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J Mol Biol. 1992 May 20;225(2):543-9.

Crystal structures of phosphate, iodide and iodate-inhibited phospholipase C from Bacillus cereus and structural investigations of the binding of reaction products and a substrate analogue.

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  • 1Department of Chemistry, University of Tromsø, Norway.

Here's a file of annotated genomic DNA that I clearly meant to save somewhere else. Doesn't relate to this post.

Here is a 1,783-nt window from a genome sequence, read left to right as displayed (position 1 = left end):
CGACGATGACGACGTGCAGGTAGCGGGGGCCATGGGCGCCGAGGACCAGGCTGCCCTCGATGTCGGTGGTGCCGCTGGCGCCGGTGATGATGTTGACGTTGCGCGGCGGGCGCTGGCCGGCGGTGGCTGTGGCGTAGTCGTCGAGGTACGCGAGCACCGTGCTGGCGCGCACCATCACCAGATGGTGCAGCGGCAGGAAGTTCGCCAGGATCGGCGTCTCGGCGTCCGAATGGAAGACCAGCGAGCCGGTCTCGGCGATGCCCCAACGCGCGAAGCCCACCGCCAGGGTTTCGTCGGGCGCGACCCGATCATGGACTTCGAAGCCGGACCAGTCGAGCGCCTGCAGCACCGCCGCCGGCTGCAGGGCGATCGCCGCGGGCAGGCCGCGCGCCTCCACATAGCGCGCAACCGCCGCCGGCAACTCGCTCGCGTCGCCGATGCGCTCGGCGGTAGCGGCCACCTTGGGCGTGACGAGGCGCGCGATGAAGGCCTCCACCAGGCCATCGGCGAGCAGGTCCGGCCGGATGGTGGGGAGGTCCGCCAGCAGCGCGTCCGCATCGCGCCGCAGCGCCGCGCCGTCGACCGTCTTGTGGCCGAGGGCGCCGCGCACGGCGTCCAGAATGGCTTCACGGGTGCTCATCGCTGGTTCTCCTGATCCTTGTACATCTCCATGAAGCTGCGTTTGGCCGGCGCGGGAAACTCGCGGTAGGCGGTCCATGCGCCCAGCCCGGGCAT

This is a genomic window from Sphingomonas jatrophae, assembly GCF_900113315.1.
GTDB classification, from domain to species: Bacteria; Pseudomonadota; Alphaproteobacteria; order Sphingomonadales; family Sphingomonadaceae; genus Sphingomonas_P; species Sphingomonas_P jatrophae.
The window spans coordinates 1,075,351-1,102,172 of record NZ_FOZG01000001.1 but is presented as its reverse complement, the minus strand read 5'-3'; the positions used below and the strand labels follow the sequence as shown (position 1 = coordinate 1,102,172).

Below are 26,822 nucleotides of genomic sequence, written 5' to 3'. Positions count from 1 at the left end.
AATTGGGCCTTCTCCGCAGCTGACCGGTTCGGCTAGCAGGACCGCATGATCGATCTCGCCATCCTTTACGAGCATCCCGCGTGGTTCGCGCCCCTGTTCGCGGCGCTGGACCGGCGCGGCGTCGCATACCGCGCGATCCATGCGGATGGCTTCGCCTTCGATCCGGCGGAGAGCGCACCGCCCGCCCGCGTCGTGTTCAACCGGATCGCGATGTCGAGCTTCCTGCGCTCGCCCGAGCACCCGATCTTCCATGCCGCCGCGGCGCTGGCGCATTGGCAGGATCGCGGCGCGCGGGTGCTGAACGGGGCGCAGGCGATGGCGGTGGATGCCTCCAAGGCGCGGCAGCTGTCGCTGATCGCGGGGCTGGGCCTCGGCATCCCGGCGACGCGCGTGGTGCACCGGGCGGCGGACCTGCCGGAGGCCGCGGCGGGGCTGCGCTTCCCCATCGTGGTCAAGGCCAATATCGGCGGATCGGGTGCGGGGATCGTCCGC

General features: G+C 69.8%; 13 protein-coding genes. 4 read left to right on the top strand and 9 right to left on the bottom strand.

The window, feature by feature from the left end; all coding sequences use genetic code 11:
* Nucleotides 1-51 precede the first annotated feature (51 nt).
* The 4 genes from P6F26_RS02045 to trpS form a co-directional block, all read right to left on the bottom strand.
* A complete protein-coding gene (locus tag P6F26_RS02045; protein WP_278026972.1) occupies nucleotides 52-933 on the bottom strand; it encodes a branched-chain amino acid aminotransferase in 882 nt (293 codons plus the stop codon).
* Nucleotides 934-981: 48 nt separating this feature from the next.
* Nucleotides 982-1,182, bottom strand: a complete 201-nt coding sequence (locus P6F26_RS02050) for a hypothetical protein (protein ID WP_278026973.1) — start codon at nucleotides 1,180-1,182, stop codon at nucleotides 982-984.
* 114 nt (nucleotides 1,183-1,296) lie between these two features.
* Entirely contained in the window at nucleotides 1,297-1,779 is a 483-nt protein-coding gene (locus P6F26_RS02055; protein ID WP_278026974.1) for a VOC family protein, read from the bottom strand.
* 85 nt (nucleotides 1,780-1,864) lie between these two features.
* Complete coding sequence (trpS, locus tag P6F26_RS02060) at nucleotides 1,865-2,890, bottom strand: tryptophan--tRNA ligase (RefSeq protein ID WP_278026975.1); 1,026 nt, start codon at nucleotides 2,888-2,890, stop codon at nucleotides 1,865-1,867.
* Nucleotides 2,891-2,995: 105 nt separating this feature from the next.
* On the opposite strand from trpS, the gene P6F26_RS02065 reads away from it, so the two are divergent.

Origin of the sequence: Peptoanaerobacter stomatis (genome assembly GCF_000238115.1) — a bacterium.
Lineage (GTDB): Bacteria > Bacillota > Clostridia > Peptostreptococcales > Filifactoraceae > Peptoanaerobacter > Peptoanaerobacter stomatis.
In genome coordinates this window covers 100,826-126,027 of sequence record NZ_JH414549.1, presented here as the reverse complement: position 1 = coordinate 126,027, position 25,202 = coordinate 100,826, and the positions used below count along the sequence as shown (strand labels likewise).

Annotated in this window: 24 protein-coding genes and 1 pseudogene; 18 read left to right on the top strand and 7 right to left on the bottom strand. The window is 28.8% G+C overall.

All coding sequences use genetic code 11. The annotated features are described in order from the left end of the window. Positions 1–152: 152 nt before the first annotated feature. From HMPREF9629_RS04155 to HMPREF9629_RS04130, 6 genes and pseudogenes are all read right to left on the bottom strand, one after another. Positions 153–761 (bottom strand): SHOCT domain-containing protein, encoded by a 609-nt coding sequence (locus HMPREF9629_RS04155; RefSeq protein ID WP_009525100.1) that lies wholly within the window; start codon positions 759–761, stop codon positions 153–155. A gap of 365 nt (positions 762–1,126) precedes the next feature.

The crystal structure of the complex formed between phospholipase C (PLC) from Bacillus cereus and inorganic phosphate (Pi), which is an inhibitor, has been determined and refined to 2.1 A resolution. The final R-factor is 19.7%. We have also studied the binding of two other inhibitors, iodide and iodate, to PLC. X-ray data for these two complexes were collected to 2.8 A resolution during the search for heavy-atom derivatives. A series of screening experiments where PLC crystals have been treated with several reaction products and a substrate analogue were carried out to clarify the question of substrate binding. The results have so far been ambiguous but are discussed briefly. Phosphate and iodate are both found to bind to the three metal ions in the protein molecule, suggesting that these ions are involved directly in the catalytic process and thereby identifying the active site. PLC also binds nine iodide ions, eight of which are on the surface of the molecule and of lower occupancy. The ninth blocks the entrance to the active site cleft and is of higher occupancy. Altogether, these results suggest that the substrate, a phospholipid, is associated directly with the metal ions during catalysis.

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